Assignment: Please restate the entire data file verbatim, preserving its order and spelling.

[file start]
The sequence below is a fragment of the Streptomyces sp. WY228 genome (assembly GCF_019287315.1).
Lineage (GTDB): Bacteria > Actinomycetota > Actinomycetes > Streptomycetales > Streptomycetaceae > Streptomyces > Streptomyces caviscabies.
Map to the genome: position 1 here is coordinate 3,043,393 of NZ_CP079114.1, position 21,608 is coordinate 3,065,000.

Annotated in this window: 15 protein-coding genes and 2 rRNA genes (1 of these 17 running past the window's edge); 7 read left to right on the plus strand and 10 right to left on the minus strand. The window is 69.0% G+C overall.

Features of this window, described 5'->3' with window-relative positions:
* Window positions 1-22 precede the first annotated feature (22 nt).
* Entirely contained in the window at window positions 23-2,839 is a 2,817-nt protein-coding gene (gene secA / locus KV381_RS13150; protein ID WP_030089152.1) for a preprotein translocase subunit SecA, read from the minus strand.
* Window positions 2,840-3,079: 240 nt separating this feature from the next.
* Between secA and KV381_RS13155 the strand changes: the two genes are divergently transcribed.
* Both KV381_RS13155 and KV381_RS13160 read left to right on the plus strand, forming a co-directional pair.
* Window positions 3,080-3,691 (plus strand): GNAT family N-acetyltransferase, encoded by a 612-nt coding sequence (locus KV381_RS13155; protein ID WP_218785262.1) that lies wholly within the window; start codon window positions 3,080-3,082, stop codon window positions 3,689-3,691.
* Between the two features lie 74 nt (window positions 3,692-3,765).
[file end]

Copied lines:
The sequence below is a fragment of the Streptomyces sp. WY228 genome (assembly GCF_019287315.1).
Lineage (GTDB): Bacteria > Actinomycetota > Actinomycetes > Streptomycetales > Streptomycetaceae > Streptomyces > Streptomyces caviscabies.
Map to the genome: position 1 here is coordinate 3,043,393 of NZ_CP079114.1, position 21,608 is coordinate 3,065,000.

Annotated in this window: 15 protein-coding genes and 2 rRNA genes (1 of these 17 running past the window's edge); 7 read left to right on the plus strand and 10 right to left on the minus strand. The window is 69.0% G+C overall.

Features of this window, described 5'->3' with window-relative positions:
* Window positions 1-22 precede the first annotated feature (22 nt).
* Entirely contained in the window at window positions 23-2,839 is a 2,817-nt protein-coding gene (gene secA / locus KV381_RS13150; protein ID WP_030089152.1) for a preprotein translocase subunit SecA, read from the minus strand.
* Window positions 2,840-3,079: 240 nt separating this feature from the next.
* Between secA and KV381_RS13155 the strand changes: the two genes are divergently transcribed.
* Both KV381_RS13155 and KV381_RS13160 read left to right on the plus strand, forming a co-directional pair.
* Window positions 3,080-3,691 (plus strand): GNAT family N-acetyltransferase, encoded by a 612-nt coding sequence (locus KV381_RS13155; protein ID WP_218785262.1) that lies wholly within the window; start codon window positions 3,080-3,082, stop codon window positions 3,689-3,691.
* Between the two features lie 74 nt (window positions 3,692-3,765).